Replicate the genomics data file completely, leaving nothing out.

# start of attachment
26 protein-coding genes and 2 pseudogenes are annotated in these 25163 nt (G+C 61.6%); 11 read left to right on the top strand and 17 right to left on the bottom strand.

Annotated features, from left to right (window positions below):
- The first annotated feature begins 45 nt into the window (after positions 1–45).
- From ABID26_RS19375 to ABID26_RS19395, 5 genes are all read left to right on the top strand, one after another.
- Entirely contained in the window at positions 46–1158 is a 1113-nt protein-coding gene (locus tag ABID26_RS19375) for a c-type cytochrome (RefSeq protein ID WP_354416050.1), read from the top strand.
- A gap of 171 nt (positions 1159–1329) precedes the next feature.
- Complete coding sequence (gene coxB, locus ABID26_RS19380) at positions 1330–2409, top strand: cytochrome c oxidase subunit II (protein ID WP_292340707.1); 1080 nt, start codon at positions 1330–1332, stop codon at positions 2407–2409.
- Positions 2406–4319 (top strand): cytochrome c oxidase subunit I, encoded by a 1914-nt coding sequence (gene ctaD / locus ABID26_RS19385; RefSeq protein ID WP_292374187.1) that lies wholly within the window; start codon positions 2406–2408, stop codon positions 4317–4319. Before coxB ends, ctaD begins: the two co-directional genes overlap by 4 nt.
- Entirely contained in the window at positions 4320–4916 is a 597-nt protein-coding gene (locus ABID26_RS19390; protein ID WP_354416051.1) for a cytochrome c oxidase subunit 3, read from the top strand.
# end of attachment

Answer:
26 protein-coding genes and 2 pseudogenes are annotated in these 25163 nt (G+C 61.6%); 11 read left to right on the top strand and 17 right to left on the bottom strand.

Annotated features, from left to right (window positions below):
- The first annotated feature begins 45 nt into the window (after positions 1–45).
- From ABID26_RS19375 to ABID26_RS19395, 5 genes are all read left to right on the top strand, one after another.
- Entirely contained in the window at positions 46–1158 is a 1113-nt protein-coding gene (locus tag ABID26_RS19375) for a c-type cytochrome (RefSeq protein ID WP_354416050.1), read from the top strand.
- A gap of 171 nt (positions 1159–1329) precedes the next feature.
- Complete coding sequence (gene coxB, locus ABID26_RS19380) at positions 1330–2409, top strand: cytochrome c oxidase subunit II (protein ID WP_292340707.1); 1080 nt, start codon at positions 1330–1332, stop codon at positions 2407–2409.
- Positions 2406–4319 (top strand): cytochrome c oxidase subunit I, encoded by a 1914-nt coding sequence (gene ctaD / locus ABID26_RS19385; RefSeq protein ID WP_292374187.1) that lies wholly within the window; start codon positions 2406–2408, stop codon positions 4317–4319. Before coxB ends, ctaD begins: the two co-directional genes overlap by 4 nt.
- Entirely contained in the window at positions 4320–4916 is a 597-nt protein-coding gene (locus ABID26_RS19390; protein ID WP_354416051.1) for a cytochrome c oxidase subunit 3, read from the top strand.